BLACK CROSS HOTEL, the horror punk/industrial metal unit featuring members of Stabbing Westward, The Atlas Moth, Minsk, Broken Hope, Whipped, and more, has unveiled their new video for “Windows,” now playing at Treble. The track comes by way of the band’s recently released debut full-length, Hex.
“The song is a gloomy but punishing gothic rock dirge, reminiscent of Killing Joke at their most ominous with shades of early Cure and ’90s-era industrial rock,” writes Treble. “The clip itself is in black and white, featuring ominous imagery and a whole lot of ooze.”
Adds the band, “‘Windows’ was inspired by The Thing — both the film and the soundtrack. The sound combines Carpenter atmosphere and moods with melodic elements inspired by Ennio Morricone. The story is about attempting to blend in with your surroundings for the purposes of self-preservation and maintaining group cohesion and ultimately failing at both goals. The lesson is that denying one’s true nature ultimately hurts everyone. We feel Jakub (Chariot Of Black Moth) perfectly captured the mood and vibe in this video.”
Watch BLACK CROSS HOTEL’s “Windows” at Treble HERE.
Hex is available digitally at the BLACK CROSS HOTEL Bandcamp page HERE.
“What if Mick Mars and John Carpenter joined Killing Joke?”
That was the question that synth player Andrew Ragin (The Atlas Moth) and guitarist Marcus Eliopulos (Stabbing Westward) posed to each other during the darkest depths of the plague. The answer turned out to be BLACK CROSS HOTEL. “Marcus and I are brothers-in-law,” Ragin explains. “I’m married to his sister, and we’ve been friends forever. He’s filled in for me with The Atlas Moth from time to time. We’ve been talking about jamming together for damn near twenty years, but the pandemic provided the opportunity.”
With a lineup completed by producer/bassist Sanford Parker (Corrections House, Minsk), vocalist Dee DeEmme (Whipped), and drummer Mike Miczek (Broken Hope, The Atlas Moth), BLACK CROSS HOTEL is a punk/industrial metal band forged in the crucible of the finest ‘80s culture. “Killing Joke is definitely our spirit animal band, but John Carpenter’s movies and music, and other classic horror movies, are where we found our inspiration,” Ragin explains. “A lot of the stuff on this first record is inspired by specific ’80s horror movies.”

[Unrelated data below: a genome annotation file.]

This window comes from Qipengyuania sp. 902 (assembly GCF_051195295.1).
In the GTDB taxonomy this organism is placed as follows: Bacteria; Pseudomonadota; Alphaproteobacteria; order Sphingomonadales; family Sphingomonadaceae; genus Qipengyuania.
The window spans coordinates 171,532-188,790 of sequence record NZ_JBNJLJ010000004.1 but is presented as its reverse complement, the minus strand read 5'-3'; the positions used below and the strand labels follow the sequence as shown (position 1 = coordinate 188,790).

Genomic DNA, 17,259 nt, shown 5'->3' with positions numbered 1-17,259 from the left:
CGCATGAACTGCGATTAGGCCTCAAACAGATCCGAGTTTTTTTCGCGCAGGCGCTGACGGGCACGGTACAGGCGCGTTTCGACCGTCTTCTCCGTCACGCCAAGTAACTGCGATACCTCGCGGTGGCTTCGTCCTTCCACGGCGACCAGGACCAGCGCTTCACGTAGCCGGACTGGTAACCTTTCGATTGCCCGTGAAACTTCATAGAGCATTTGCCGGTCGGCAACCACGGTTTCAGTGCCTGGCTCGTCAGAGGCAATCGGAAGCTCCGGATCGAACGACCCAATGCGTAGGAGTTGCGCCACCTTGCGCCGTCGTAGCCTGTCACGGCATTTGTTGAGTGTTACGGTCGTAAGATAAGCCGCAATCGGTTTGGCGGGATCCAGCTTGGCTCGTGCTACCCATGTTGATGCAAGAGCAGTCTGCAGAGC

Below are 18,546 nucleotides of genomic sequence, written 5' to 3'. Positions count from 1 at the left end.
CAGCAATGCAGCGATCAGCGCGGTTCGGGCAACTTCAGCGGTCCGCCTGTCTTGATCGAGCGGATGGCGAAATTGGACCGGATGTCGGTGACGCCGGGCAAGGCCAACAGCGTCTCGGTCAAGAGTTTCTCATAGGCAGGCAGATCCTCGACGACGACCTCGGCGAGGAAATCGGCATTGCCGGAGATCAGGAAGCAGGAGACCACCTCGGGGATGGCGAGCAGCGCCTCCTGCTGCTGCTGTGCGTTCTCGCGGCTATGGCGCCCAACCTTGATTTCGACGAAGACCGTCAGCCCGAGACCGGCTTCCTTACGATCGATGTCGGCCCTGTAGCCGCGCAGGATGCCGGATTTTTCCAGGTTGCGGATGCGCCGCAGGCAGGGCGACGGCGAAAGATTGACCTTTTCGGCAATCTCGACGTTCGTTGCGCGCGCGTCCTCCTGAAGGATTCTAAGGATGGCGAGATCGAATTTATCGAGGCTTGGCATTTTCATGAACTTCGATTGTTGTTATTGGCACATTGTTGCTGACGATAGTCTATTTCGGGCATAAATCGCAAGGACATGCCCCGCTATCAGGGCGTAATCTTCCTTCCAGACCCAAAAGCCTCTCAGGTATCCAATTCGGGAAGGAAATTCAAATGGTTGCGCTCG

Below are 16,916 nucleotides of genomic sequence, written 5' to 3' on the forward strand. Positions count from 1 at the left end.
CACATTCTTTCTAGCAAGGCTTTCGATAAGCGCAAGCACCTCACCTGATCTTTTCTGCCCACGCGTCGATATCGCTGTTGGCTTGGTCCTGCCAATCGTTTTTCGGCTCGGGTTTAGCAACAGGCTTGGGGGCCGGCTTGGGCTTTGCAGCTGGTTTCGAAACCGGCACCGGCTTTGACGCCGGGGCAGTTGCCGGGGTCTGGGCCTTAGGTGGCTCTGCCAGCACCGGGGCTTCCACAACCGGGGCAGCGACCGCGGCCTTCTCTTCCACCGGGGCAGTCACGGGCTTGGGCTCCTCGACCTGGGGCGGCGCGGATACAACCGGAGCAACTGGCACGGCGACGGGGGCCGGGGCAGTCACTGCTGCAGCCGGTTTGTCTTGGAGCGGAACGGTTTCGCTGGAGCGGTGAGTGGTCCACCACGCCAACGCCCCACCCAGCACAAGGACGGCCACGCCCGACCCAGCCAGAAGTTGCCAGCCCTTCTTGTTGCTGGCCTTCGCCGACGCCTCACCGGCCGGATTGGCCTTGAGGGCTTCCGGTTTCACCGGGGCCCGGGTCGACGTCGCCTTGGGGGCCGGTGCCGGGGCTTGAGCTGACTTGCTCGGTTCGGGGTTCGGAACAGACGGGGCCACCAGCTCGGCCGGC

Recorded primarily at Parker’s own Hypercube Studio in Chicago, BLACK CROSS HOTEL’s Hex is steeped in ‘80s fright flicks and their synth-driven soundtracks. Opener “The Shape” references Halloween homicide machine Michael Myers. “Windows” is the name of Thomas G. Waites’ radio operator in John Carpenter’s The Thing. The title track was inspired by the classic 1985 Bava/Argento production Demons and “Siren” conjures the teenage mental ward from Nightmare On Elm Street 3: Dream Warriors.
Rather than merely pay homage or recite storylines like so many horror-inspired bands of yore, DeEmme examines these films — and the notion of otherness contained within — from their own non-binary perspective. “It’s part of what makes the band’s deep connection to horror unique,” Ragin offers. Elsewhere, BLACK CROSS HOTEL takes inspiration from the famous slow-motion chase scene in Halloween II (“Fugitive”) and Jamie Lee Curtis’ character in The Fog (“Hitchhiker”) while nodding to original horror-punk geniuses the Misfits with a deadly cover of “We Are 138” featuring Randy Blythe from Lamb Of God.
BLACK CROSS HOTEL Live:
12/17/2022 Sleeping Village – Chicago, IL w/ Ready For Death, Immortal Bird [tickets]
“…a shivery delight that’s perfect for drawing out creepy and spooky vibes. Each track is a deep dive into the metaphorical underpinnings and outsider perspective baked into the horror genre, and DeEmme (who’s nonbinary) explores cult classics such as The Thing, The Fog, and Halloween II from a queer perspective—a very rich field of inquiry…” – The Chicago Reader
“Hex is an addictive little album that stays on track throughout, delivering haunting atmospheres, powerful riffs, and memorable choruses. It’s a fantastic blend of Killing Joke, industrial-era Samael, Stabbing Westward-esque riffage, and punkish attitude.” – Angry Metal Guy
“The album has a horror theme, and the synths in particular reinforce this powerfully, with an 80s feel that manages to avoid sounding stale…The album has a cinematic presence and benefits from a good singer who ties everything together with a solid performance.” – Wonderbox Metal